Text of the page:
I do keep thinking that I'm glad that I spoiled myself with an Excalibur dehydrator a couple of months back when I discovered I couldn't eat commercially made citric acid (corn syrup is part of the process) and every single bullion option I could find had citric acid, as well as many spice mixes. At last I had a true need for a dehydrator despite wanting one of these since I was a kid (in the early 80s... yes, I'm weird. LOL!) but even so, I'm still trying to learn how to use it. I really love how the raw vegan recipe creators seem to have found the widest range of uses for dehydrators, all the way to 'breads' and burgers. Far more uses than I would have ever guessed. I'm starting to see how it would be a huge bonus in our kitchen in the summer to have tons of options that don't make it even hotter in our kitchen. (I may not be a raw vegan at all, but I've found this selection of recipes to be massively helpful in finding recipes that don't contain a ton of processed ingredients.)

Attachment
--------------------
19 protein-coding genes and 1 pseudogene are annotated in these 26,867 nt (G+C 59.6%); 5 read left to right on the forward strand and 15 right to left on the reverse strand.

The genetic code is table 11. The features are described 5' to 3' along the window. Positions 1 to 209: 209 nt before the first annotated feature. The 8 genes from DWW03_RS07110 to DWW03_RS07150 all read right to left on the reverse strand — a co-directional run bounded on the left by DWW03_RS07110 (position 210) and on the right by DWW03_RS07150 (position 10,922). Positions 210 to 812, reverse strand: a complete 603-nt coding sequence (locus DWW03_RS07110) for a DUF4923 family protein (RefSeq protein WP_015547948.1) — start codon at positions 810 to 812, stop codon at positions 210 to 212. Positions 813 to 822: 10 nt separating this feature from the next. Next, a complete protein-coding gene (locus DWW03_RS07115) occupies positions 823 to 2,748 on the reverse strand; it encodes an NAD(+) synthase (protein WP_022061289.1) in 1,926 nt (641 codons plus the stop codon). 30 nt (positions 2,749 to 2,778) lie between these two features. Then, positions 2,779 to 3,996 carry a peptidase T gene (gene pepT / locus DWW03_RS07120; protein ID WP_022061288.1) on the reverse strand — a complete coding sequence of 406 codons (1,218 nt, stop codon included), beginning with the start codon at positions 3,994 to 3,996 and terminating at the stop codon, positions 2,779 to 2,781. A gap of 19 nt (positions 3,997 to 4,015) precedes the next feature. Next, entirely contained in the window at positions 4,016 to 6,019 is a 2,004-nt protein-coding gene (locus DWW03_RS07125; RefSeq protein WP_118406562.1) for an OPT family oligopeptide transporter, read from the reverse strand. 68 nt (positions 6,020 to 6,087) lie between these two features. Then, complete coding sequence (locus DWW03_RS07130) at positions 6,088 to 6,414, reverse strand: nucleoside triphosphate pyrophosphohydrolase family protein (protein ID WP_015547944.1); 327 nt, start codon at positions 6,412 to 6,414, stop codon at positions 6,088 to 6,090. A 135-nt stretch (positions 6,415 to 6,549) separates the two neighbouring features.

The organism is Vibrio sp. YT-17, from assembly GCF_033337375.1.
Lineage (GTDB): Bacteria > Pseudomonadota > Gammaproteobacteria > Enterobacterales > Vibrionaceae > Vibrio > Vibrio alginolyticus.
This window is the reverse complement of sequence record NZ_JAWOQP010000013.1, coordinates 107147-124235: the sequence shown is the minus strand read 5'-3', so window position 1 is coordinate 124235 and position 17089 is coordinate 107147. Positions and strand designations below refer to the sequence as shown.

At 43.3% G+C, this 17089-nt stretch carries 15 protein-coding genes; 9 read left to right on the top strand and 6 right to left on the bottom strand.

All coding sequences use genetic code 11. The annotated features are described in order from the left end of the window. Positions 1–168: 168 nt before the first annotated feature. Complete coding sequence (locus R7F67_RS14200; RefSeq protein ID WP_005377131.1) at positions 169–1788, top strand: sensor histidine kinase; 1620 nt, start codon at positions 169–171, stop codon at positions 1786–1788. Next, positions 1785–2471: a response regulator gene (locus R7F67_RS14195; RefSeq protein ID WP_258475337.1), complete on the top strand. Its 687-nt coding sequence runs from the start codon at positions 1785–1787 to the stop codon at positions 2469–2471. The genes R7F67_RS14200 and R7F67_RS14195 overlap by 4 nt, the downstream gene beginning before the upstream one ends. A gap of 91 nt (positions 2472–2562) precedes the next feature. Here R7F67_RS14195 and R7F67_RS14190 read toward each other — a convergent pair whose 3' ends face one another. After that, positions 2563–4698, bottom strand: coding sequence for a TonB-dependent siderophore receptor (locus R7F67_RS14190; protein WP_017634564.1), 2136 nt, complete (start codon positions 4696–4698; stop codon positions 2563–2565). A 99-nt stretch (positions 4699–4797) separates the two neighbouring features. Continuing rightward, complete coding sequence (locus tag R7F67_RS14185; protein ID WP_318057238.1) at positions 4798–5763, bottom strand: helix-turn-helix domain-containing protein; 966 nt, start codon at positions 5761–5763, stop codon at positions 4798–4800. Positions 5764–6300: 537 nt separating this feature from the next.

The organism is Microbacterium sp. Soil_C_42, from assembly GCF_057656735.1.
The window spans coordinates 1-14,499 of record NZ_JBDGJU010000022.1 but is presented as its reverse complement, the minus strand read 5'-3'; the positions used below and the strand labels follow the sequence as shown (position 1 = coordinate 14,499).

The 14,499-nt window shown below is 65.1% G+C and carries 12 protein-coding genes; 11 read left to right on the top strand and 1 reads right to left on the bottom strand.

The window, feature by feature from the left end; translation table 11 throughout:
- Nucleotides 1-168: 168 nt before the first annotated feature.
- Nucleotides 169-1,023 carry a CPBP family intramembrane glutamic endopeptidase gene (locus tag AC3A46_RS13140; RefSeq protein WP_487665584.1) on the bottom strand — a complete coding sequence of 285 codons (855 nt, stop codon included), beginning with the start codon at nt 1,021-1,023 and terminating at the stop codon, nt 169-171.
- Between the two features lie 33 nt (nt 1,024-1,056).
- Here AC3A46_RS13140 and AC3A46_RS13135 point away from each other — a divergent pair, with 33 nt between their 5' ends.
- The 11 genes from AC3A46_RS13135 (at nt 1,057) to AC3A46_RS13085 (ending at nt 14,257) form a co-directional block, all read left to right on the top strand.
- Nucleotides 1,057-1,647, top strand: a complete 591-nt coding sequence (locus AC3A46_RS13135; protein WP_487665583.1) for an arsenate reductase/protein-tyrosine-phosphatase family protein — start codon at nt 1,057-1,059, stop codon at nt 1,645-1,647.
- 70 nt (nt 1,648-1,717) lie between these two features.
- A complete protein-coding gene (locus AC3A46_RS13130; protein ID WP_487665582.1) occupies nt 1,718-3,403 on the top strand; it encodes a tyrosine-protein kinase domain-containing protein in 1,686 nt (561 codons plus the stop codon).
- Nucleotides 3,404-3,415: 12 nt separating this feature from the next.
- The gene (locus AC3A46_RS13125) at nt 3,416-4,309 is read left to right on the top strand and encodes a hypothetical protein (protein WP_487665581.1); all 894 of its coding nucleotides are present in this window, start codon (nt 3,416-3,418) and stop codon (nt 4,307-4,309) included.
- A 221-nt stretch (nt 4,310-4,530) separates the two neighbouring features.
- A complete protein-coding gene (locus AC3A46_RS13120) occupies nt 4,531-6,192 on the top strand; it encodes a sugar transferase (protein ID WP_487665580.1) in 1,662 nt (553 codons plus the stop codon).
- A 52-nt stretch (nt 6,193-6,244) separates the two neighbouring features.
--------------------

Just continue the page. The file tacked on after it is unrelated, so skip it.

*Sending the biggest hug* Thank you.

RawfullyTempting - B.Kessler said...

Hey Sister Kyoya

Thank you for the update. You might very well benefit from sticking to whole plant based ingredients....obviously avoiding allergens...im so very sorry you are going thru this...and happy some of my recipes can add a little spark of sunshine to your day!!!

My prayers are with you and please keep us posted....or email me at info@rawfullytemptng.com.

Blessings!!!!! Barbara